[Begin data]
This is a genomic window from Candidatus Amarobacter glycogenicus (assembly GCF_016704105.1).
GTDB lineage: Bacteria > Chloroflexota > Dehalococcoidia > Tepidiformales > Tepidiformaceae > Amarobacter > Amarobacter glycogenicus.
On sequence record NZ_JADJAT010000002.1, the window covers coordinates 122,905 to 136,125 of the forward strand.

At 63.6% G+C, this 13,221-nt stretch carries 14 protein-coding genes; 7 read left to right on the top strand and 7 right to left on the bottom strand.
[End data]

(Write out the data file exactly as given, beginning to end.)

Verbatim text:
This is a genomic window from Candidatus Amarobacter glycogenicus (assembly GCF_016704105.1).
GTDB lineage: Bacteria > Chloroflexota > Dehalococcoidia > Tepidiformales > Tepidiformaceae > Amarobacter > Amarobacter glycogenicus.
On sequence record NZ_JADJAT010000002.1, the window covers coordinates 122,905 to 136,125 of the forward strand.

At 63.6% G+C, this 13,221-nt stretch carries 14 protein-coding genes; 7 read left to right on the top strand and 7 right to left on the bottom strand.